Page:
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Monday, January 5, 2015
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Redemption is the latest album by Polish horde Preludium. It was released at the very beginning of 2014 (indeed, almost a year and a half ago) but there’s a reason why I still want to write a review about it, besides my unconditionally urge to promote both band and label. When talking about the latter, well, Transcending Obscurity gets run by Kunal Choksi, one of the most sympathetic and devoted persons I met lately. He once wrote me about specific struggles in his life (sad and bad, painful things; let’s call it the nasty side of human life), as well as his strength to go on, partly inspired by one of the (many) (honorable?) sri’s in India, Sri Sri Paramahansa Yogananda, who sort of developed / popularized (I know this does not sound respectful, but consider this as a pejorative subject) the ancient Kriya Yoga techniques. And here it comes: the lyrics on Redemption are written by Kunal for this band exclusively, totally inspired by the teachings of sri Yoganandaji. No more war-themes, yet words of meditation and spirituality, visions of life matters and post-dimensional subjects…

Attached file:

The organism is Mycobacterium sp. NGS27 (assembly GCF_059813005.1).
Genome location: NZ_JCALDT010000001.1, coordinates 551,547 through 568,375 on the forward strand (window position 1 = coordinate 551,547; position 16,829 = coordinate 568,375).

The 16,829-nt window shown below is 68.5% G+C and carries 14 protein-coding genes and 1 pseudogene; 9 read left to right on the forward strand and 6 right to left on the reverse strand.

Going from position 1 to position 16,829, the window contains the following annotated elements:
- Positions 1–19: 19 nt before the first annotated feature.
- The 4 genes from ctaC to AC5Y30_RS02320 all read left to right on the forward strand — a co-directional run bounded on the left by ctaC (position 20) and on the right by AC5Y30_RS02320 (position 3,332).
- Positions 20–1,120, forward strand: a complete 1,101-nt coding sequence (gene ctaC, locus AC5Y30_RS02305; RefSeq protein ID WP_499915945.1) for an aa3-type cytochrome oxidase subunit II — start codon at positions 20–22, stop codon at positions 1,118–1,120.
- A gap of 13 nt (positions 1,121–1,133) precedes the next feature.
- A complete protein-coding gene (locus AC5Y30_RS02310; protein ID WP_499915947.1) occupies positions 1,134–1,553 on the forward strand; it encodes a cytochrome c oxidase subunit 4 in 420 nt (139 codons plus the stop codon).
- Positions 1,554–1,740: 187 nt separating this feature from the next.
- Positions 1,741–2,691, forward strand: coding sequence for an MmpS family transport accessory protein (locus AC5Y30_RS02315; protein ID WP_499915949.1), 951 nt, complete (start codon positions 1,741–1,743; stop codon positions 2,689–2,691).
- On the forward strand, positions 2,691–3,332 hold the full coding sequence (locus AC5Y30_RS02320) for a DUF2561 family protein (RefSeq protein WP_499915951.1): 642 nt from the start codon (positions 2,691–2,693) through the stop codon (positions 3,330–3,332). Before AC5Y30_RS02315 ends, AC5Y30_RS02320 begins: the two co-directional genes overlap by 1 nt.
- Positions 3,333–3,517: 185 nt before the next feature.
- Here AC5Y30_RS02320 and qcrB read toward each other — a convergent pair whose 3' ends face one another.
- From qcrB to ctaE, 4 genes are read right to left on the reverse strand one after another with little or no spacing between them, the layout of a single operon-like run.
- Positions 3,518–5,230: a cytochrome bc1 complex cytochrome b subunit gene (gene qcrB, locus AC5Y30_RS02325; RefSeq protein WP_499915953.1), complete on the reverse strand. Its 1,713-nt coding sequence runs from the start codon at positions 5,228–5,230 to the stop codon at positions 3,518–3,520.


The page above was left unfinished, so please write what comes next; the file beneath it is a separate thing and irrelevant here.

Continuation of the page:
The quartet (singer / guitarist Lukasz Dziamarski, bass player Marcin Deszcz, guitar player Jan Skowron, and drummer Piotr Ungeheuer) brings that specific mood that characterizes the Polish scene to the core. This means: a monumental and massive rhythm section (what a murderous bass lines and brain smashing drum patterns), technical and well-balanced riffing and melodious leads, and deep-throated grunts. This also means: a colossal sound, a production beyond / behind humanity. It also means: quite some variety in speed, with both blasting (the better part, evidently; we’re still talking about a Polish combo, all right!) and some slow-driven parts, and everything in between. And it also means: a lack of originality. But who cares about the latter? Actually, some pieces, like the ultra-pounding opener Soul Torment, are quite unique and surprising, while some others are totally heard-it-before-stuff. And as a matter of fact, most tracks are 1) of a high quality and 2) bring at least something that is quite fabulous: a hidden bass line, a cold and dark passage of technical supremacy, etc. Therefor they surely distinct themselves from the majority of Behemoth / Hate / Thy Disease / Yattering / Damnation-clones. And more than before there is something devilish, or why not: blackened, in the house. Besides the ‘new’ lyrical approach and the increased technical execution, that additional obscure sound is another element that shows quite a progression with the former released Preludium did.

Fans of, especially, both first bands I mentioned need to give this album a try; but I think I am not exaggerating if I call Redemption the best Preludium-album to date. And with ‘best’ I mean: most convincing, most professional, most structurally correct, and most breath-taking…